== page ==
I have taken the time to create all new test tiles and spent an entire week reconstituting my commercial glazes. I did a firing of those tiles and now have them hanging on a board in a somewhat color palette that I can look at and choose the glaze. I did a set for the white stoneware that I am using as well as the brown stoneware. One tile for each color clay with 3 different coats of the glaze, from light to heavy, to give me a palette.

In doing this testing, I used a quart sized yogurt cup of water to clean out my brushes and utensils and emptied that mix into a larger bucket in the sink. Over the course of the week, the bucket is full of  a mix of all my glazes which, from my research, can become a new glaze. (or not) My point is that I tried very hard not to let the chemicals go down the drain to end up in the water system.

After doing the tests, I then did the glaze firing on some real items. With each piece that I took out of the kiln, I had many thoughts going through my head about what I should’ve done different or what worked really well. Keeping a journal of each of the glazes as a reference so I can alert myself to the next time I use a particular glaze. I also bought a great book called Mastering Cone 6 Glazes by John Hesselberth and Ron Roy. It is written in layman’s terms and is helping me understand the science of what is going on with the glazes, giving me insight into food safe glazes and the leaching of the chemicals with certain foods following the FDA‘s standards for food, as well as, the Clean Water Act standards. It includes recipes that are stable and have gone through their rigorous tests. This may be where I turn in the future so that I know what the chemistry of the glazes are that I am putting onto the pottery I create. Much like cooking from scratch so that you know exactly what the ingredients are that you are putting into your body.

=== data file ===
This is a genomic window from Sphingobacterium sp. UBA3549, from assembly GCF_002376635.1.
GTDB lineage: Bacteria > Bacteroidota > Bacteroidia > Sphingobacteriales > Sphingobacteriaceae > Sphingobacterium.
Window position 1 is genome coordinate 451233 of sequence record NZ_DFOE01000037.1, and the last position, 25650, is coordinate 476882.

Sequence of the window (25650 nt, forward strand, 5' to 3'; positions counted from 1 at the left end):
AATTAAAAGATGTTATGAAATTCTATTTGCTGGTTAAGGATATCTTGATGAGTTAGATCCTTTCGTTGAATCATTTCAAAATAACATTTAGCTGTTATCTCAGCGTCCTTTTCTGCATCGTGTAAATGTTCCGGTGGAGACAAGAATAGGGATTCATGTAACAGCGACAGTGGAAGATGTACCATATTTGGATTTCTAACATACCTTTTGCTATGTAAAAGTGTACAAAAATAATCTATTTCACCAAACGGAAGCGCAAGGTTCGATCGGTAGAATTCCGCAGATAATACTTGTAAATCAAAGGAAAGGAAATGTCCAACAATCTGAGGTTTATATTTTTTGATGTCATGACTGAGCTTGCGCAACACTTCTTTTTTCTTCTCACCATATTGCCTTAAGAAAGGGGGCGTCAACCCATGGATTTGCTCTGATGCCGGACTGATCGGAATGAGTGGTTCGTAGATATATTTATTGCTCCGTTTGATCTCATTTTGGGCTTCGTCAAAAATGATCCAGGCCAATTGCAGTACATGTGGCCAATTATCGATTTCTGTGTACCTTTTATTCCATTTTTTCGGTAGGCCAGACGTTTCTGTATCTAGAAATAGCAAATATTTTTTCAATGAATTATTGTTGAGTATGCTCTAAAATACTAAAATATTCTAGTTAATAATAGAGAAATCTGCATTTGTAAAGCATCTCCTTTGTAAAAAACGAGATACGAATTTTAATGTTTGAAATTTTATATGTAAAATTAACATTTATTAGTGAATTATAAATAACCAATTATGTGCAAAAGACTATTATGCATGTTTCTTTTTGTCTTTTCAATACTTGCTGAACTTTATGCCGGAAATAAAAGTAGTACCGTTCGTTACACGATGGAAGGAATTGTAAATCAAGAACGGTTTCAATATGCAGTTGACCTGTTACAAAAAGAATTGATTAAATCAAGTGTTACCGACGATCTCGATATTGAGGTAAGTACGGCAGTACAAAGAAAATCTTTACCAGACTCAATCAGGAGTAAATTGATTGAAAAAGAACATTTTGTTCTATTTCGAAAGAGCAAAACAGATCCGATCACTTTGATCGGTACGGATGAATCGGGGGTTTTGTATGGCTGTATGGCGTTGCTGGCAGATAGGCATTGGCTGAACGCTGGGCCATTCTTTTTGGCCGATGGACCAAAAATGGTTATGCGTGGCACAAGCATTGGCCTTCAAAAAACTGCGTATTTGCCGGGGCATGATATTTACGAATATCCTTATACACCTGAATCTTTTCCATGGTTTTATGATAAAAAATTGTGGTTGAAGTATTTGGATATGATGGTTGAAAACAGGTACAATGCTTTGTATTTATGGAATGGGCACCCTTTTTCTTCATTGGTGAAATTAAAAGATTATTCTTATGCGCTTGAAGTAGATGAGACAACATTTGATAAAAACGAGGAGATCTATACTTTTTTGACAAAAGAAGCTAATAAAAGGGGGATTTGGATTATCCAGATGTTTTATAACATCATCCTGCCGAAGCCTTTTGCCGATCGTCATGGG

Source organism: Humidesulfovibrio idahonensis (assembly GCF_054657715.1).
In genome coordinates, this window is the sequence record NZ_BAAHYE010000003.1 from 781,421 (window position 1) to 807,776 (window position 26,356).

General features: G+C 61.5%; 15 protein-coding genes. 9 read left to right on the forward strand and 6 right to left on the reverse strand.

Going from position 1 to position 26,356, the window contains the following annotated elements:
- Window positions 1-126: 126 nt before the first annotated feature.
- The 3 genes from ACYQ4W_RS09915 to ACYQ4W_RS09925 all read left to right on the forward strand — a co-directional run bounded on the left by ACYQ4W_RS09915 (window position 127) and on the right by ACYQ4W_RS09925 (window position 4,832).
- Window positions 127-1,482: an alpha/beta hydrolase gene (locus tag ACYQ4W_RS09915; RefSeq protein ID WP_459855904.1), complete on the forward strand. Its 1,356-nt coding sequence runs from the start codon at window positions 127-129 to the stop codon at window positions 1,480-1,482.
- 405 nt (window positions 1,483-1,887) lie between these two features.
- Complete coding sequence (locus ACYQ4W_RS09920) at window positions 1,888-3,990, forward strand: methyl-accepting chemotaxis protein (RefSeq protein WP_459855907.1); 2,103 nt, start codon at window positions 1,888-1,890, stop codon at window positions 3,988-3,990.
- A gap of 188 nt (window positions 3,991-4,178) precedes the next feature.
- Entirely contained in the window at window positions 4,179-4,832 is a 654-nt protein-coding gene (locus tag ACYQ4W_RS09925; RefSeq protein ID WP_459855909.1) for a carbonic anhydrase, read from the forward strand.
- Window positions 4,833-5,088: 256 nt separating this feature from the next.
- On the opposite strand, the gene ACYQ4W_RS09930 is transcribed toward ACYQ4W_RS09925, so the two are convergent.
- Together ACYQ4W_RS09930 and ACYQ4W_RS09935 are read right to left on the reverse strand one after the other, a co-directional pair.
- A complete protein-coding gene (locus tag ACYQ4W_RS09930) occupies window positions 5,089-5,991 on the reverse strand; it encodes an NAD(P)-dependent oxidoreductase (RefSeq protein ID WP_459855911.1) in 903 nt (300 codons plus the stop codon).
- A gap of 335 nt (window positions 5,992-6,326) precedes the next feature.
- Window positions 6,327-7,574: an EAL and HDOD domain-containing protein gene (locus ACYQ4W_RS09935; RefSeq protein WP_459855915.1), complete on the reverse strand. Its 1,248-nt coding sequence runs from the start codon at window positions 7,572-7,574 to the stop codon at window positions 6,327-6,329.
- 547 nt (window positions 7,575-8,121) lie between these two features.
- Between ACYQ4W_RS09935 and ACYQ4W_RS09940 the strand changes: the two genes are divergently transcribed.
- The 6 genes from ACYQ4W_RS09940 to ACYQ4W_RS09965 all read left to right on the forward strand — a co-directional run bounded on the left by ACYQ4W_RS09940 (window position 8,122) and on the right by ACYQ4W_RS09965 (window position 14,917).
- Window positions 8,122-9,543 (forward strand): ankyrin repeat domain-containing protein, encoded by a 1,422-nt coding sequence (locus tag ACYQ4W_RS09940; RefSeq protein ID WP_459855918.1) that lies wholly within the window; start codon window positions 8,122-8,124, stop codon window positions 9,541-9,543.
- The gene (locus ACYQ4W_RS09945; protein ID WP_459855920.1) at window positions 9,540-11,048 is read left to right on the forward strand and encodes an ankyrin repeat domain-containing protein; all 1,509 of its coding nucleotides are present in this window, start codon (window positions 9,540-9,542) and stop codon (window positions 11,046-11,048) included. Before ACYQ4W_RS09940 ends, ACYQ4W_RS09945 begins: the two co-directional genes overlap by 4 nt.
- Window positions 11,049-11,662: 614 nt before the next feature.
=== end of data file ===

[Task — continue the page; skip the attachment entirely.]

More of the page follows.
The Good, The Bad and The Ugly…

Glazing and firing my first wheel thrown pottery.

A few comments:

  • I’m pleased with the shapes and sizes of things at this stage in my getting back into the mud, although the clay is shrinking quite a bit so I am going to have to throw things much larger.This may mean another test to see what the percentage is.
  • Some of these pieces have heavy bottoms and the batter bowl has an awkward handle that is a bit too big
  • Off the shelf glazes are a challenge.
    • Off the shelf is a commercial premixed glaze. I can see that these may have to go away sometime in the future
  • Tests are time consuming and challenging. I see now that some of the glazes I own are consistently ugly